tlhIngan-Hol Archive: Tue Dec 14 19:05:11 1999

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Re: Topic or emphasis?

jatlh tlhIngan Hol mu'ghom:
> ***********************************************************
> The adverbial may actually follow the object noun (but still
> precede the verb) when the object noun is topicalized by means
> of the noun suffix {-'e'} (see Section 3.3.5.).
> HaqwI''e' DaH yISam -- Find the SURGEON now!
> ***********************************************************

jatlh charghwI':
> My memory is far from perfect, but I believe that years ago,
> Nick and Holtej wrote extensively about the difference between
> emphasis and topic. English doesn't really have a topic
> indicator and the idea of it is far from normal for us, but this
> last example would probably be better translated:
> As for the surgeon, find him now!
> Evidence is that what is really going on here is one of the
> extremely few instances that Okrand gives us to fit his
> otherwise cryptic 6.1 reference:
> "Any noun in the sentence indicating something other than
> subject or object comes first, before the object noun. Sch nouns
> usually end in a Type 5 noun suffix (section 3.3.5)."

Ooooooh!  Ooooooh oooooh ooooooh!!!!  I LIKE this!  It explains a lot!  (Not
the . . . ahem . . . topic of discussion, but a lot of other things!)

jatlh charghwI':
> I'd argue that in this case, {Haq'e'} is a noun appearing not as
> the direct object, but instead as the topic of the sentence.
> Since it is obviously third person and the prefix indicates a
> third person direct object, we assume that {Haq'e'} is the
> direct object, but I'd argue that I could just as easily say:
> Haq'e' chIch muDuQta'!

I have removed your further comments for brevity, but considering them I am
not convinced that {HaqwI''e' chIch muDuQta'} is different in meaning from
{chIch muDuQta' HaqwI''e'}.  It's a very neat theory and I like it, but
obviously one not supported very much by actual evidence.

As an aside, this resembles an idea I had (which was generally rejected by
the list a couple of years ago) in which I described my idea of the "to be"

tera'ngan ghaH yaS'e'.
The officer is a Terran.
As for the officer, he is a Terran.

While TKD clearly calls {yaS} the subject, if we are to believe that usage
is more important than definition (as you suggest), I put it again that this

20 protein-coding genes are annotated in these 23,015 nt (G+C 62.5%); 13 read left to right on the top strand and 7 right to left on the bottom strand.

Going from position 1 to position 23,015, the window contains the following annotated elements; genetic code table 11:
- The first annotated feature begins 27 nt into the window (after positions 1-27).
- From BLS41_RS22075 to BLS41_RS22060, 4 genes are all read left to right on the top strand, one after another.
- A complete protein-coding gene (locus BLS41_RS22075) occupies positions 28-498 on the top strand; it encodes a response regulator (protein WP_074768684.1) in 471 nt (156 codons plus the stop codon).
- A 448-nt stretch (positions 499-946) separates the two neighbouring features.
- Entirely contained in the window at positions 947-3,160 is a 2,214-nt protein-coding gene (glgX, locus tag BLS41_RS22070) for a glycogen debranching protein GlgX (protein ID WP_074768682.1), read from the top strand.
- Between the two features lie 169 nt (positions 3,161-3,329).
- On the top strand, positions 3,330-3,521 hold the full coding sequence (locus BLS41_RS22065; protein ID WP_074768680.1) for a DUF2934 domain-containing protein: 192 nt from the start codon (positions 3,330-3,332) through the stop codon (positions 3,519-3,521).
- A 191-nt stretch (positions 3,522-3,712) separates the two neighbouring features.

sentence can be considered to be similar to your {HaqwI''e' chIch muDuQta'}.

The following two sentences would be exactly the same in meaning:

tera'ngan ghaH yaS'e'.
yaS'e' tera'ngan ghaH.

The first follows the rules as they really occur.  The second does precisely
the same thing, putting the noun with the Type 5 suffix at the beginning of
the sentence.  My suggestion is that {X <pronoun> Y'e'} can be considered to
be a sentence and a topic: the sentence is {X <pronoun>} and the topic is
{Y'e'}.  In this case, the sentence is {tera'ngan ghaH}, and the topic is

The reason I had considered this was because there had been much debate over
whether the nouns in a "to be" sentence were subsets of each other, or equal
to each other, etc.  I realized that the {-'e'} topicalizer might still be
acting as a true topicalizer, and not solely performing a grammatical
function without any idea of topic.  This idea was rejected.

jatlh charghwI':
> I'd argue that this is even MORE correct, if what I'm indicating
> is that the surgeon is the TOPIC of the sentence. If I merely
> wanted to emphasize the surgeon and not make him topic of the
> sentence, I'd say:
> chIch muDuQta' Haq'e'!

Once more, I'll say that I like this idea: it's clearly laid out and makes
sense.  Unfortunately, I'm not convinced that any evidence really supports
it.  In TKD, Okrand doesn't say that {-'e'} can topicalize or emphasize, he
says that {-'e'} "emphasized that the noun to which it is attached is the
topic of the sentence."  (p.29)  It emphasizes the fact that it is a topic,
it doesn't simply emphasize the noun.  I would say that there are many times
when simply emphasizing the noun DOES make that noun the topic of the
sentence.  I'd also say that Klingon-to-English translations won't always
make the topicalization clear.  As you and TKD have both pointed out,
English doesn't have a grammatical way to indicate topic, thus, the
translations won't necessarily bear that idea clearly.

As I said, I'd like to see some examples in which we can see that the noun
with {-'e'} is clearly not the topic (and not fulfilling a grammatical
function of disambiguation, etc.).

Ooooh!  I'd like to throw in the suggestion that EVERY grammatical function
of {-'e'}, like head-noun identification, etc., indicates topic.  Take an
few examples:

yaS'e' qIpbogh puq vIlegh
I see the officer who hit the child.

As we know from conjunctions, adverbials, and so on, TKD frequently fails to
distinguish between "verbal clause" and "sentence."  (For instance,
"sentence" conjunctions can conjoin phrases with verbs possessing
subordinate clause suffixes.)  Perhaps with {-'e'} disambiguation, one might
consider {yaS} to be the topic of the CLAUSE, not the whole sentence.  "The
officer.  We're talkin' 'bout the officer.  What about the officer?  You
ready to hear about the officer?  Here's what I'm sayin' 'bout the officer:
a child hit him."  It then goes into the main sentence as usual: "I saw the

tera'ngan ghaH yaS'e'
The officer is a Terran.

I've already explained how one might consider the obligitory {-'e'} here to
be a topic.  "The officer.  We're talkin' 'bout the officer.  What about the
officer?  You ready to hear about the officer?  Here's what I'm sayin' 'bout
the officer: he's a Terran."

yaS'e' DaH yISam
Find the OFFICER now!

Even TKD says this one would be indicating topic.  "The officer.  We're
talkin' 'bout the officer.  What about the officer?  You ready to hear about
the officer?  Here's what I'm sayin' 'bout the officer: find him now!"

jatlh charghwI':
> This is the difference between saying, "As for the SURGEON, he
> intentionally stabbed me!" and saying, "The SURGEON
> intentionally stabbed me! The difference in meaning is subtle in
> English because we don't really have any clear topicalizing
> grammatical construction. Since the whole topic of
> topicalization is somewhat alien to us, we vaguely mash it over
> into the same category as simple emphasis, but in other
> languages, the two concepts are more distinct.

As Okrand points out in TKD, and as you seem to agree, English does not have
a grammatical way of indicating topic.  Thus, when you see two translations,